USC Price School of Public Policy

Dean’s Message

Shaping the World

A Message from SPPD Dean Jack H. Knott

Dean Jack Knott, Governor Pete Wilson, Tom Brokaw, USC President Max Nikias (From left) SPPD Dean Jack Knott, former California Gov. Pete Wilson, NBC’s Tom Brokaw, USC President C. L. Max Nikias at the Reagan Presidential Library
Photo by Tom Queally

On behalf of the USC School of Policy, Planning, and Development, I welcome you to the March 2011 edition of SPPD News. I often speak about the ways in which SPPD tackles some of the world’s most pressing issues, and I am especially proud of the stories in this newsletter that capture a few examples of SPPD students, in particular, shaping our world for the better.

This issue’s Knowledge-In-Action section highlights the work of one of our doctoral students reaching across the public, private, and nonprofit sectors to address the foreclosure crisis — a project that has also turned into a PBS documentary. SPPD undergraduate students are featured in a story about our Nonprofit Sector and Public Interest class where they “Learn by Giving”; and the unique and successful efforts of graduate students from our Certificate in Nonprofit Management and Policy program are highlighted in another knowledge-in-action story. We are also proud of the efforts among SPPD student associations who collaborated to bring several area city managers to the USC campus to discuss diversity in that profession.

Our top feature story covers a history-in-the-making academic event that SPPD co-sponsored with the Ronald Reagan Presidential Foundation to examine the leadership and legacy of America’s 40th president. The symposium was part of the Reagan Centennial Celebration. In addition, SPPD’s newest faculty member and Nobel laureate, professor Daniel McFadden, recently spoke to a standing-room-only crowd about the current state of health care in our country. We were also pleased to further participate in efforts to advance federal internships and job opportunities for all public administration and public policy students across the country, by contributing to a local discussion led by the U.S. Office of Personnel Management on the Pathways program. Finally, we’re pleased to announce a new era in undergraduate education here at SPPD with a revised curriculum and tracks designed to meet new challenges facing our communities.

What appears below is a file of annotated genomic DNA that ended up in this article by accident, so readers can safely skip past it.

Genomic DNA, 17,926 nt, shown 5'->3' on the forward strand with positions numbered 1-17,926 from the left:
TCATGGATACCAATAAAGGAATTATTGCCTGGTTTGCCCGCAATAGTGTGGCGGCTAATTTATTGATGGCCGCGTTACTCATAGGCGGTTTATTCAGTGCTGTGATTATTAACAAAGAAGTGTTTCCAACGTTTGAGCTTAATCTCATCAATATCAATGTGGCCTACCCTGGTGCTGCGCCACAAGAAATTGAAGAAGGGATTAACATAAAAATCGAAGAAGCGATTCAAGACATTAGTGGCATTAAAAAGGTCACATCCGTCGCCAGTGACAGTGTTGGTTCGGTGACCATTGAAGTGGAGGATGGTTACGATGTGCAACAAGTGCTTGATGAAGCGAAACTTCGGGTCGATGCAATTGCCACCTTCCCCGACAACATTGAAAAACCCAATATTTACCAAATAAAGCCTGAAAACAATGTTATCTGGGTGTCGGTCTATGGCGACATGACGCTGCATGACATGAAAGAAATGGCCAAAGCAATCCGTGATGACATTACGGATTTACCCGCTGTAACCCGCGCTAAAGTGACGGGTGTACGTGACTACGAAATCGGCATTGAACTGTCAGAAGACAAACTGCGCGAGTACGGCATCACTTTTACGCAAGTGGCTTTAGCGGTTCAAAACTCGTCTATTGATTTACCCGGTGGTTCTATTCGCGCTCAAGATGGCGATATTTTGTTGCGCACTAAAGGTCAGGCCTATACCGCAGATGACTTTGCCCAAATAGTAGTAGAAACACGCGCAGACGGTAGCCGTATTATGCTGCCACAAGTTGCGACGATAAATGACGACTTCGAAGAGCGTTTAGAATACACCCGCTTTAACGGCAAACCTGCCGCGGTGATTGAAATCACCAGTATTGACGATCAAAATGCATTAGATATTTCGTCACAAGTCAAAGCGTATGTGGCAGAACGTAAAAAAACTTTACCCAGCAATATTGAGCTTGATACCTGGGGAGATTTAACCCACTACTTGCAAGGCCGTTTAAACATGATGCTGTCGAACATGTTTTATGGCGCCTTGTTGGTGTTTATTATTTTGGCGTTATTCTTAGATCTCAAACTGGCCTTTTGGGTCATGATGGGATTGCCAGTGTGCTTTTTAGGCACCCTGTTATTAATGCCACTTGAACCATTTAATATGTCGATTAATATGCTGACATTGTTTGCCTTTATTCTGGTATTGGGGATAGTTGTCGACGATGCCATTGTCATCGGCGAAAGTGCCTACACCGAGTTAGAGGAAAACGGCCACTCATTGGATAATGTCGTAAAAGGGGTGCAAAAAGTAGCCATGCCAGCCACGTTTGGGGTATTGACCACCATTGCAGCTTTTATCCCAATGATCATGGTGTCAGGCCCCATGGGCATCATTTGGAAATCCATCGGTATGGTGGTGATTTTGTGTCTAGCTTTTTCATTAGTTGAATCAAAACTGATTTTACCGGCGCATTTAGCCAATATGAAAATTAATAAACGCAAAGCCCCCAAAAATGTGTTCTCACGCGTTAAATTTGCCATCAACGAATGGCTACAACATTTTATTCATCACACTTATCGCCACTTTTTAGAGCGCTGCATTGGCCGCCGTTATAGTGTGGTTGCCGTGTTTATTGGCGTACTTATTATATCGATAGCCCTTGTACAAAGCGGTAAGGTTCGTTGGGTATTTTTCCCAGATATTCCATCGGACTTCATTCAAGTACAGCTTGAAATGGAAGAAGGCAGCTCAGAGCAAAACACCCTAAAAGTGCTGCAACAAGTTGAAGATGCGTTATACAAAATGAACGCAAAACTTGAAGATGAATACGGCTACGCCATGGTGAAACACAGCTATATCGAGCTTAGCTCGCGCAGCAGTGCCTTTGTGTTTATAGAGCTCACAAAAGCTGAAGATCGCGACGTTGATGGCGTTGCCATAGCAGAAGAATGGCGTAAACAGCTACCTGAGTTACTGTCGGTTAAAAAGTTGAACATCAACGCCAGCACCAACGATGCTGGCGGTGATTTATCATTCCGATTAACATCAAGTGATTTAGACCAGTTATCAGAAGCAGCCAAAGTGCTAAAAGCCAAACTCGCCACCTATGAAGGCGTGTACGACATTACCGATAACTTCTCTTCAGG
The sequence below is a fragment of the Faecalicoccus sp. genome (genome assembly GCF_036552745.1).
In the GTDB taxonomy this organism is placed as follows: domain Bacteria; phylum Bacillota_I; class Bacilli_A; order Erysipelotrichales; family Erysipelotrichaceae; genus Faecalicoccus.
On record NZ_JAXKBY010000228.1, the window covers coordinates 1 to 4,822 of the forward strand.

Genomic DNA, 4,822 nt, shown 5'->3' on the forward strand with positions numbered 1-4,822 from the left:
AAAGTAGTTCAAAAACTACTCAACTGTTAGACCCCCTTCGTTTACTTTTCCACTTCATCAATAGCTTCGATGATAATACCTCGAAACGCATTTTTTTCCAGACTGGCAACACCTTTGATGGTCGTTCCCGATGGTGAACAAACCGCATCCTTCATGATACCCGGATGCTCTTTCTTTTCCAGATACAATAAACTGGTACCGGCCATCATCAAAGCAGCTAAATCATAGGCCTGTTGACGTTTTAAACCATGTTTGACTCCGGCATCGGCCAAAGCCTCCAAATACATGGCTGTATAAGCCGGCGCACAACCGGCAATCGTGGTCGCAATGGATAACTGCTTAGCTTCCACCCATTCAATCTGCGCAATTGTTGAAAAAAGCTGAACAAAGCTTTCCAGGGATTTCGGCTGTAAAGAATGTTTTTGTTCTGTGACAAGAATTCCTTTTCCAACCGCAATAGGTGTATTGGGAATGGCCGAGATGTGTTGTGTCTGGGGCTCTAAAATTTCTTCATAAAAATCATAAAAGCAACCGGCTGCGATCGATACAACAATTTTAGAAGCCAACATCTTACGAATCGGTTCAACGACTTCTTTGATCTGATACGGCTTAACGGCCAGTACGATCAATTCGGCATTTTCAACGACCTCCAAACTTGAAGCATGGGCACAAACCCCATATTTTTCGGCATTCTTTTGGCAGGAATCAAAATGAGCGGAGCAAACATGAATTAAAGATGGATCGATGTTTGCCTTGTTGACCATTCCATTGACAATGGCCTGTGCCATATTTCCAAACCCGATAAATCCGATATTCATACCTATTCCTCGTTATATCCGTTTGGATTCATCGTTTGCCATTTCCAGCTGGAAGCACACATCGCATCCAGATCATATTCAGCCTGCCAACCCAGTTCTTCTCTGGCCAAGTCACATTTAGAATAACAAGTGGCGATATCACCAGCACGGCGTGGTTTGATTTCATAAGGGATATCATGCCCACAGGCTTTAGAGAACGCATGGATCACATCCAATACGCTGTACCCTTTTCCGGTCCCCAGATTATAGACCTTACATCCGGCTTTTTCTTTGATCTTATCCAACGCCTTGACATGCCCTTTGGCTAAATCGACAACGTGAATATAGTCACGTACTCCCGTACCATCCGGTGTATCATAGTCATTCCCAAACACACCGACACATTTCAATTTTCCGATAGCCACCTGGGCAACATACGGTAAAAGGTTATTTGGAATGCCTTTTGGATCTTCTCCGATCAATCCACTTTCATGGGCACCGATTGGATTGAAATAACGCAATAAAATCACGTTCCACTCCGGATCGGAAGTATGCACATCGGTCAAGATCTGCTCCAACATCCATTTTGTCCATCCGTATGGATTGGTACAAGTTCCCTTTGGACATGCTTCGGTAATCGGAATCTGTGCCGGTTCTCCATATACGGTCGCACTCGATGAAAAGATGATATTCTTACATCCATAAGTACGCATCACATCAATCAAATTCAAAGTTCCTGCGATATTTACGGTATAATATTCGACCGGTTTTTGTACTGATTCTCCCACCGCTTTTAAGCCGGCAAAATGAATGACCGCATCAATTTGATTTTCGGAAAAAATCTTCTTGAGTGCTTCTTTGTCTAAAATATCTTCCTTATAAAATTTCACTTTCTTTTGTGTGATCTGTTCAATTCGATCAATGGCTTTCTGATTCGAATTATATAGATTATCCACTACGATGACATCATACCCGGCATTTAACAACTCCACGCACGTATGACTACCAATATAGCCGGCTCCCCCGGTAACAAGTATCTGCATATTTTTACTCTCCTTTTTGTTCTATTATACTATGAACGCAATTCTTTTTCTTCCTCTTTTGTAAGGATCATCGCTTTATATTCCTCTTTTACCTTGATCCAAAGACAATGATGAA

Our Global Reach section includes a story on a new MOU with the State of Gujarat, India, bringing to 10 the total number of international partnerships in which SPPD engages. SPPD also hosted a presentation about the ground-breaking work spearheaded by an SPPD alumnus and the Korea Transportation Institute in transforming downtown Seoul, South Korea; and we’re pleased that SPPD research professor, Dr. Stephan Hora, spoke about terrorism in New Delhi, India, as part of an historic USC delegation visit to that country.

In this issue, you will also find a section on recent SPPD faculty, alumni, and student publications along with additional research news. SPPD professor Gary Painter found that a longer kindergarten day offers few educational benefits for most students learning English as a second language; research professor Adam Rose’s study concluded that a California superstorm would be the costliest U.S. disaster; and a new report co-authored by Schaeffer Center researchers John Romley and Dana Goldman discovered that high-spending hospitals may save more lives when treating a major acute medical condition.

I would like to draw your attention to the Awards & Notes section that highlights recent achievements among SPPD faculty, students, and staff; and to this month’s Alumni Spotlight on John Carlin, BS ’98, who plays a significant role in helping our communities as founder and CEO of Global Business Solutions, Inc.

As usual, the SPPD Making the News section highlights only a few examples of the far-reaching impact SPPD faculty have in the news media. And, I would like to invite you to watch the videos featuring Tom Brokaw, SPPD associate professor Elizabeth Currid-Halkett, and a recent Urban Growth Seminar on “Bridging the Green Divide.”

Lastly, with the location of our school in the capital of the Pacific Rim, many of our students and alumni are from Asia, including Japan. In the wake of the devastating earthquake and tsunami in Sendai, I – along with the entire SPPD family – offer our deepest condolences for the victims of this tragedy, especially to our own students who lost friends and loved ones because of this disaster. Indeed, we extend our most heartfelt concern for the well-being of everyone there.

Sincerely,

Jack H. Knott
C. Erwin and Ione L. Piper Dean and Professor
USC School of Policy, Planning, and Development